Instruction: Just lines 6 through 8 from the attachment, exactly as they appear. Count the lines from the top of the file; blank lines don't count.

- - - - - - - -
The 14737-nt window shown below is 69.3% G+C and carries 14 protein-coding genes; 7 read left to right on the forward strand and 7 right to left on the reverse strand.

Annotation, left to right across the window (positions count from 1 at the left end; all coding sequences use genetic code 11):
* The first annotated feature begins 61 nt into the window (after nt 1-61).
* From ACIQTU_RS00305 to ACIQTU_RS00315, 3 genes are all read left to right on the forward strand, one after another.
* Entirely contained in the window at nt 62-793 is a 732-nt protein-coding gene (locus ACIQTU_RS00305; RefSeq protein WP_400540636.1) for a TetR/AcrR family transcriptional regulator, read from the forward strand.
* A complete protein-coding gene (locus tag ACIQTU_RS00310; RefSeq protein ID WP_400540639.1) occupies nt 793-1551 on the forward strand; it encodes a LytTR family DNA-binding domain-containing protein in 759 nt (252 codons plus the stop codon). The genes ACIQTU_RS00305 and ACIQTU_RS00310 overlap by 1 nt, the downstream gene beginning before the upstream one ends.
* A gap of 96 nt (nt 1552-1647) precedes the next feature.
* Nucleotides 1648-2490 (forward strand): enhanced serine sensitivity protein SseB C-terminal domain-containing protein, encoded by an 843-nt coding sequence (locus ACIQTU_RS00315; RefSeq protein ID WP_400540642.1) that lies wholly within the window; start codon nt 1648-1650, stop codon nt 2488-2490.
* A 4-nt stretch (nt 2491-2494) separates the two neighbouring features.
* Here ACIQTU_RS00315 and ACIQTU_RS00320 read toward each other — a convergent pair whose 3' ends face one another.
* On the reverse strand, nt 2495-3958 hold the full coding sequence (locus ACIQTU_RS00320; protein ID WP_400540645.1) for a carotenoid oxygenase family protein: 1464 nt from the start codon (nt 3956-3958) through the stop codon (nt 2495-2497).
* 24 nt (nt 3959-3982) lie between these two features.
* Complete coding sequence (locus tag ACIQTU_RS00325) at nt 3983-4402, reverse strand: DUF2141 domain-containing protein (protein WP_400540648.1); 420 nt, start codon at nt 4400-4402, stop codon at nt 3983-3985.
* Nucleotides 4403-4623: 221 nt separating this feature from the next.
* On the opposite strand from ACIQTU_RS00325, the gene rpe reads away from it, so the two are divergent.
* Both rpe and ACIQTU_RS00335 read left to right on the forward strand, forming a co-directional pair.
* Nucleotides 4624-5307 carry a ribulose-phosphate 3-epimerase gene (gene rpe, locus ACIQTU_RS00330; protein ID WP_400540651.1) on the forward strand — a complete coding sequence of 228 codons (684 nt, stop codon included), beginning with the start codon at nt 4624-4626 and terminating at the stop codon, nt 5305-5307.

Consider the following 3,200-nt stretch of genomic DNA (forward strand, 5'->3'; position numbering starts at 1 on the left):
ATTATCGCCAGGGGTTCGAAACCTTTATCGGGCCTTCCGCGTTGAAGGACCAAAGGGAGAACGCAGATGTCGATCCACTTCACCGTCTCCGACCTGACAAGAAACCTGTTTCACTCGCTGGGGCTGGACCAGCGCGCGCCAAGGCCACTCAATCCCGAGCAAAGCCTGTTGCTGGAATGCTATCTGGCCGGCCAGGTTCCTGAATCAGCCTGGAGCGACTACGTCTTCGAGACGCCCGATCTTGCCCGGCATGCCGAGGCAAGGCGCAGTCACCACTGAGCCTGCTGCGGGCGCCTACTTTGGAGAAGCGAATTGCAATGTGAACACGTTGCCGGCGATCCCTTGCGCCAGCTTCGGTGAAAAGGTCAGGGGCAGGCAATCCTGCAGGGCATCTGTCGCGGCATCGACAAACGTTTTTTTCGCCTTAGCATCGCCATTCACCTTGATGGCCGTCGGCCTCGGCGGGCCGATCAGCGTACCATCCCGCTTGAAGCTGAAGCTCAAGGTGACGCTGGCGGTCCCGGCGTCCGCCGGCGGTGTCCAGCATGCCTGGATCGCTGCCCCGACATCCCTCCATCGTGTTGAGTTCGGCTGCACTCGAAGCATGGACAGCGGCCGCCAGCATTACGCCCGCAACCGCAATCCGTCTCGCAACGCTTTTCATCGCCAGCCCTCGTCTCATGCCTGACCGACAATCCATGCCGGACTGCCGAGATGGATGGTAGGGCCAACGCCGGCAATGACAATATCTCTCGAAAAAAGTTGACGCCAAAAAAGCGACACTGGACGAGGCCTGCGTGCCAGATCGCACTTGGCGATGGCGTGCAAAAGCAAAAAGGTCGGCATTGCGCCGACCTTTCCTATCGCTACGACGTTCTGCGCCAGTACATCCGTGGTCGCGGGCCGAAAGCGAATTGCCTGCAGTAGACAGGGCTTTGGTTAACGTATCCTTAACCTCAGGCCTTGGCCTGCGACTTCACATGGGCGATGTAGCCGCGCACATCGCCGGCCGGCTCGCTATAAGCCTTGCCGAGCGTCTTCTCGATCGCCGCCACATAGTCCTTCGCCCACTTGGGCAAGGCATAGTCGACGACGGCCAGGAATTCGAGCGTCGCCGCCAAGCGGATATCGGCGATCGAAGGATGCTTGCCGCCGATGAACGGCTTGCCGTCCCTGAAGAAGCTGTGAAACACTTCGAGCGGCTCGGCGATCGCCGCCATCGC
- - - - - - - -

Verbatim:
* A complete protein-coding gene (locus tag ACIQTU_RS00310; RefSeq protein ID WP_400540639.1) occupies nt 793-1551 on the forward strand; it encodes a LytTR family DNA-binding domain-containing protein in 759 nt (252 codons plus the stop codon). The genes ACIQTU_RS00305 and ACIQTU_RS00310 overlap by 1 nt, the downstream gene beginning before the upstream one ends.
* A gap of 96 nt (nt 1552-1647) precedes the next feature.
* Nucleotides 1648-2490 (forward strand): enhanced serine sensitivity protein SseB C-terminal domain-containing protein, encoded by an 843-nt coding sequence (locus ACIQTU_RS00315; RefSeq protein ID WP_400540642.1) that lies wholly within the window; start codon nt 1648-1650, stop codon nt 2488-2490.